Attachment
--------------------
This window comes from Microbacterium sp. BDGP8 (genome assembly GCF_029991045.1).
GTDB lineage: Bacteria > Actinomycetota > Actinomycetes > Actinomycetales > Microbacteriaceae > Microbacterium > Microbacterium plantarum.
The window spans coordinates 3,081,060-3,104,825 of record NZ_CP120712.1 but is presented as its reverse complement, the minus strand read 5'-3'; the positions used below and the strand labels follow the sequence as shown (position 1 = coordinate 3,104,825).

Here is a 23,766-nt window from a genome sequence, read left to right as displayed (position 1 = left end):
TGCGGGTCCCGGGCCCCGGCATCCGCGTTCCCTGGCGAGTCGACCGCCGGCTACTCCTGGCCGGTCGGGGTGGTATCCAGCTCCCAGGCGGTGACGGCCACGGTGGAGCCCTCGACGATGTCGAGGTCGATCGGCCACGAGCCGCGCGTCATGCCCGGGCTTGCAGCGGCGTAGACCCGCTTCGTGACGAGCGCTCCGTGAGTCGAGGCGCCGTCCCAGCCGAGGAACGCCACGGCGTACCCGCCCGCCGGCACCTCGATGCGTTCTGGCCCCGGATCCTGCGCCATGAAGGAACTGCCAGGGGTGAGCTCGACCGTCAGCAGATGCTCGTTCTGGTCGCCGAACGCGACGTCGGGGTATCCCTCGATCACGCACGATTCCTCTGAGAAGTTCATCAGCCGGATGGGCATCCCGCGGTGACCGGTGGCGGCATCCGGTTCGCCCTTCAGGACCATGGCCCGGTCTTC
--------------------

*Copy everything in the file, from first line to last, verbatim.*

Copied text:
This window comes from Microbacterium sp. BDGP8 (genome assembly GCF_029991045.1).
GTDB lineage: Bacteria > Actinomycetota > Actinomycetes > Actinomycetales > Microbacteriaceae > Microbacterium > Microbacterium plantarum.
The window spans coordinates 3,081,060-3,104,825 of record NZ_CP120712.1 but is presented as its reverse complement, the minus strand read 5'-3'; the positions used below and the strand labels follow the sequence as shown (position 1 = coordinate 3,104,825).

Here is a 23,766-nt window from a genome sequence, read left to right as displayed (position 1 = left end):
TGCGGGTCCCGGGCCCCGGCATCCGCGTTCCCTGGCGAGTCGACCGCCGGCTACTCCTGGCCGGTCGGGGTGGTATCCAGCTCCCAGGCGGTGACGGCCACGGTGGAGCCCTCGACGATGTCGAGGTCGATCGGCCACGAGCCGCGCGTCATGCCCGGGCTTGCAGCGGCGTAGACCCGCTTCGTGACGAGCGCTCCGTGAGTCGAGGCGCCGTCCCAGCCGAGGAACGCCACGGCGTACCCGCCCGCCGGCACCTCGATGCGTTCTGGCCCCGGATCCTGCGCCATGAAGGAACTGCCAGGGGTGAGCTCGACCGTCAGCAGATGCTCGTTCTGGTCGCCGAACGCGACGTCGGGGTATCCCTCGATCACGCACGATTCCTCTGAGAAGTTCATCAGCCGGATGGGCATCCCGCGGTGACCGGTGGCGGCATCCGGTTCGCCCTTCAGGACCATGGCCCGGTCTTC